Before spending much of your hard earned cash on a new item of jewellery, it might be wise to understand some facts about each precious metal. We are often asked “Why does each type of metal effect the price range of a particular product? so we decided to put this simple guide together for our readers.
This handy chart is designed to give you a quick insight into the most popular precious metal type including: Palladium, Platinum, White Gold, Yellow Gold and Rose Gold.
|950 Platinum||Platinum is one of the rarest elements in the Earth’s crust and has an average abundance of approximately 5 μg/kg. It is the least reactive metal. It occurs in some nickel and copper ores along with some native deposits, mostly in South Africa, which accounts for 80% of the world production.||
|Palladium is a soft silver-white metal that resembles platinum. It is the least dense and has the lowest melting point of the platinum group metals. It is soft and ductile when annealed and greatly increases it’s strength and hardness when it is cold-worked.||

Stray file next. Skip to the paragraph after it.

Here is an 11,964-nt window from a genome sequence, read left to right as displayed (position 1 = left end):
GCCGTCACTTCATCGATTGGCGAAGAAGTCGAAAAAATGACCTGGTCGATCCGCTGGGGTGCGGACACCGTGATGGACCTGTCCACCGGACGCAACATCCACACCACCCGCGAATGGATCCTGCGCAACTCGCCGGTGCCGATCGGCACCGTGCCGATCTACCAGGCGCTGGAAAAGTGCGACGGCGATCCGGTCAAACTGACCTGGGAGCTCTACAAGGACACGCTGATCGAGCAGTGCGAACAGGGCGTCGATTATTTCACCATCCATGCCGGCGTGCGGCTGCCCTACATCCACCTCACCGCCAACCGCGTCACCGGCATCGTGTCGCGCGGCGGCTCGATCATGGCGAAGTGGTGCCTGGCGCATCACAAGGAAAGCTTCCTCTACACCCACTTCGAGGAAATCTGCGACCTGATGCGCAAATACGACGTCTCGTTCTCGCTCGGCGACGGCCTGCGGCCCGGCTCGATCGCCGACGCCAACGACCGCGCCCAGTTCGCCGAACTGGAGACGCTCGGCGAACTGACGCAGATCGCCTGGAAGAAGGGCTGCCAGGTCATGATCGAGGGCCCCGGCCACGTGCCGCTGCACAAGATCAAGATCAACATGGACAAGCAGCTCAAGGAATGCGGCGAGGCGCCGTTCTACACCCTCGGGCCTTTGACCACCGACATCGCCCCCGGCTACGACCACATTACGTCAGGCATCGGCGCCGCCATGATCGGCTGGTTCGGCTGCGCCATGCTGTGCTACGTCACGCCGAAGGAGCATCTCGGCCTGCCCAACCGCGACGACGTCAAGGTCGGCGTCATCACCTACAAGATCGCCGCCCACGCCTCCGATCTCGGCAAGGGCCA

18ct White Gold
|White gold is an alloy of gold and at least one white metal, usually nickel, manganese or palladium. Like yellow gold, the purity of white gold is given in carats. The term white gold is used very loosely in the jewellery industry to describe carat gold alloys with a whitish hue.||
18ct Yellow Gold
|Pure gold has a bright yellow colour and luster traditionally considered attractive, which it maintains without oxidising in air or water. It is one of the least reactive chemical elements solid under standard conditions.||
18ct Rose Gold
|Rose gold is a gold and copper alloy widely used for specialised jewellery. It is also known as pink gold and red gold. As it was popular in Russia at the beginning of the nineteenth century, it is also known as Russian gold, however, this term is now obsolete.||
You can buy any of these wedding ring product images for your on-line retail store as part of your own wedding band education library. You can also buy this chart that we have used for your on line education pages.
*White gold as having a nickel content falls foul of EU legislation, but is common in jewellery items outside the EU.